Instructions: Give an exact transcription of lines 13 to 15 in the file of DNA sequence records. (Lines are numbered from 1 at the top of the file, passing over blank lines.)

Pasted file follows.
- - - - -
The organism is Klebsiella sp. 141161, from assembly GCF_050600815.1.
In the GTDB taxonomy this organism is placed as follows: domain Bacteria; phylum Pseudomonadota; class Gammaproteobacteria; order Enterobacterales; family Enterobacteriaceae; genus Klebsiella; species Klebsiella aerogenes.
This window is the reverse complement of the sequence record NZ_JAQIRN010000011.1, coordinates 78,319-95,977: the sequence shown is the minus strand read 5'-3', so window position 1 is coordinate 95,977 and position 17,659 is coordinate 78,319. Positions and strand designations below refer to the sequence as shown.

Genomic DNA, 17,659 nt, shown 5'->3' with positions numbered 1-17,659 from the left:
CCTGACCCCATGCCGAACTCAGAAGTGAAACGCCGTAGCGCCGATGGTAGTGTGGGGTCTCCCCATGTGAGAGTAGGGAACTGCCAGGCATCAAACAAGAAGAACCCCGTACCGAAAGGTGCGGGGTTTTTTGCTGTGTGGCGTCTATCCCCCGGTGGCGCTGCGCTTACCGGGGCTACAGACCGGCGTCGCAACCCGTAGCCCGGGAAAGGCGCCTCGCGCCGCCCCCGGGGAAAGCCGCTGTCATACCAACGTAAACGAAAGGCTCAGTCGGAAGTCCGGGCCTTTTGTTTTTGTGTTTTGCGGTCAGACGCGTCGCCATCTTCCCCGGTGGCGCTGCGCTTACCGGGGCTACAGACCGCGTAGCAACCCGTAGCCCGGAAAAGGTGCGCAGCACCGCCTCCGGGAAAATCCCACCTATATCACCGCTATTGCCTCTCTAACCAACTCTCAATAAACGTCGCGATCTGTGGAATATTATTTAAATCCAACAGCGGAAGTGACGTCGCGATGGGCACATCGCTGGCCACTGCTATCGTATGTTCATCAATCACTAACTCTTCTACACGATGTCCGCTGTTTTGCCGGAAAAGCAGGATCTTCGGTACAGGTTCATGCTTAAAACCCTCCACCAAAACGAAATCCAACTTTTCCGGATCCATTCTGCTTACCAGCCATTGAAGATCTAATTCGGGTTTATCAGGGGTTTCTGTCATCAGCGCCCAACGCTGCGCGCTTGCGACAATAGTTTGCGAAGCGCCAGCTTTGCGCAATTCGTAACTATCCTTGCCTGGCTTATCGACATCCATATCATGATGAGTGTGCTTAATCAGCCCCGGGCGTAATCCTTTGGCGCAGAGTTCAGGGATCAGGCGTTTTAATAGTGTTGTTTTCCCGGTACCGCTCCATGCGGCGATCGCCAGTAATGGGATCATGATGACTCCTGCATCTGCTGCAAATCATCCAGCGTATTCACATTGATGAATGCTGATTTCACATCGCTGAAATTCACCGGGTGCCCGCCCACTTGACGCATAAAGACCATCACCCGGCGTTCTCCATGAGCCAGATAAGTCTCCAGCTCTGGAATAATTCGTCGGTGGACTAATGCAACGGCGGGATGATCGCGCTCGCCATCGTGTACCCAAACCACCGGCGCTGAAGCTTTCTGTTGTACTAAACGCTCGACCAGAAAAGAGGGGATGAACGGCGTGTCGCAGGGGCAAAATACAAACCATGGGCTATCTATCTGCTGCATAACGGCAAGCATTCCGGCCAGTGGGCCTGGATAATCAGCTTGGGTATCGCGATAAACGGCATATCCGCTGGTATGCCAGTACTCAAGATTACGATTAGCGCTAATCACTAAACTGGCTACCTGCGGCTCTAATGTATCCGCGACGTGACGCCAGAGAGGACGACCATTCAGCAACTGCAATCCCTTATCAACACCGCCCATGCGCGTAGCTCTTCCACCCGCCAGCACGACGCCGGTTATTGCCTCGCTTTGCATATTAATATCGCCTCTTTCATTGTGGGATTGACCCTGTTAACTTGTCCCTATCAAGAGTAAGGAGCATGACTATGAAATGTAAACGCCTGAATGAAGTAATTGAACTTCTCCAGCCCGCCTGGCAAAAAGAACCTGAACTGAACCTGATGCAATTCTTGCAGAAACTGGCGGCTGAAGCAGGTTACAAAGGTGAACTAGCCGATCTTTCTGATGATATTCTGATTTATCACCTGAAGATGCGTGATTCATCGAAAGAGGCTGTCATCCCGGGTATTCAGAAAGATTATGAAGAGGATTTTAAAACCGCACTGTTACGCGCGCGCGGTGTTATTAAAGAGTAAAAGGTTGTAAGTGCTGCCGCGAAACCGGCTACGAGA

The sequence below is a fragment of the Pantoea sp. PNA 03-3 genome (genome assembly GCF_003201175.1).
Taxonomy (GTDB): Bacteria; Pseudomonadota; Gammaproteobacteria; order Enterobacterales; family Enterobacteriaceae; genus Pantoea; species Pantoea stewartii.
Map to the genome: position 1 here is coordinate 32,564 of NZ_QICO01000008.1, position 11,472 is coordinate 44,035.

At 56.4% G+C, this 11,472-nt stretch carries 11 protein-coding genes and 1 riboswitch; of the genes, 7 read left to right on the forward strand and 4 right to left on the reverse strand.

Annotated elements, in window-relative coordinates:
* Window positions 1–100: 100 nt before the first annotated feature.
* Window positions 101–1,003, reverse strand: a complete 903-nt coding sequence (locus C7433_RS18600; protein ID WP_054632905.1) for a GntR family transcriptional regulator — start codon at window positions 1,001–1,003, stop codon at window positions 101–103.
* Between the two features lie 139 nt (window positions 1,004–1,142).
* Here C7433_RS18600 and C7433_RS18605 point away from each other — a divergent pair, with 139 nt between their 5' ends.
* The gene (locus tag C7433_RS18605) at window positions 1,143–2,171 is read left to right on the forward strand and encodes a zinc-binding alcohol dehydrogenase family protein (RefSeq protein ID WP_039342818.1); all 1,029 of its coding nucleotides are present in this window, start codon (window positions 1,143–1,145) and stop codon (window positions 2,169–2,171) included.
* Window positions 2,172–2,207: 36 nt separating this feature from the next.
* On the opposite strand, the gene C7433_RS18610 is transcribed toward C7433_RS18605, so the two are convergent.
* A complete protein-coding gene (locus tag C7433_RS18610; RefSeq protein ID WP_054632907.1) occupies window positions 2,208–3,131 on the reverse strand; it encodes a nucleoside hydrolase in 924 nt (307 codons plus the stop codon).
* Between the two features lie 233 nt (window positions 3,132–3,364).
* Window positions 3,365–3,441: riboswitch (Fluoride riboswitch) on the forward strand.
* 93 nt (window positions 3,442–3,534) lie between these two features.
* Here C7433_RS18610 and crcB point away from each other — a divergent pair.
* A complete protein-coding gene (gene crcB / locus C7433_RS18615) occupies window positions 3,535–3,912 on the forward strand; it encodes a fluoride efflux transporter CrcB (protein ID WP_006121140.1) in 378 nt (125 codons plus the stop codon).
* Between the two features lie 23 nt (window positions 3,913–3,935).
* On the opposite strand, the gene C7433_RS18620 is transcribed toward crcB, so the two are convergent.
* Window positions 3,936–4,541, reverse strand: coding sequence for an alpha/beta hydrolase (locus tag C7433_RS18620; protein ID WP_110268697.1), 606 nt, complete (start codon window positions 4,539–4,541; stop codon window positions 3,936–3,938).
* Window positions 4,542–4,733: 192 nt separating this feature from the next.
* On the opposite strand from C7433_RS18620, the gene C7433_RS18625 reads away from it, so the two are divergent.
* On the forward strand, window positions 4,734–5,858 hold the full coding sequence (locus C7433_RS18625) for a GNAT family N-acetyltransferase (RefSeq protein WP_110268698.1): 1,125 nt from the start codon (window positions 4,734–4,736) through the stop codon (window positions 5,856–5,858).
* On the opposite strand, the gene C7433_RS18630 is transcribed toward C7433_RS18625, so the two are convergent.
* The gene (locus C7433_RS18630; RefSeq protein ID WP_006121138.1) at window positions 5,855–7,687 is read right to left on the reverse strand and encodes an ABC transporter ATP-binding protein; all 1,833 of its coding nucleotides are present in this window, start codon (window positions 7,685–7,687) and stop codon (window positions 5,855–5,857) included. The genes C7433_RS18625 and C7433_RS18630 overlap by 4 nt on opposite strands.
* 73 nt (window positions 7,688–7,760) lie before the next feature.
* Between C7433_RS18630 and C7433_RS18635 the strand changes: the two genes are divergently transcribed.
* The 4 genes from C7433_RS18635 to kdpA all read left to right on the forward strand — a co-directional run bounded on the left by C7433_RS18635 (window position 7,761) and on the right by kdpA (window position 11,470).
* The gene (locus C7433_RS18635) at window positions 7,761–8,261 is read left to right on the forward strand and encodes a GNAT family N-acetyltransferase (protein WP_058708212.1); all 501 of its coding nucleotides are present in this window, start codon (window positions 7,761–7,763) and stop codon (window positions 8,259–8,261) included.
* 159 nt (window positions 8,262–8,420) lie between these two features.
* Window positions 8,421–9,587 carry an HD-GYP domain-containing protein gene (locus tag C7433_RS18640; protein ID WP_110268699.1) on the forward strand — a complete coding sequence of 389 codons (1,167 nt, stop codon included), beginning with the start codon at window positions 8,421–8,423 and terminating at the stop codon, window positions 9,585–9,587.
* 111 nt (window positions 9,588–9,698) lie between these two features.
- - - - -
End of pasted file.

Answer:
* Between the two features lie 139 nt (window positions 1,004–1,142).
* Here C7433_RS18600 and C7433_RS18605 point away from each other — a divergent pair, with 139 nt between their 5' ends.
* The gene (locus tag C7433_RS18605) at window positions 1,143–2,171 is read left to right on the forward strand and encodes a zinc-binding alcohol dehydrogenase family protein (RefSeq protein ID WP_039342818.1); all 1,029 of its coding nucleotides are present in this window, start codon (window positions 1,143–1,145) and stop codon (window positions 2,169–2,171) included.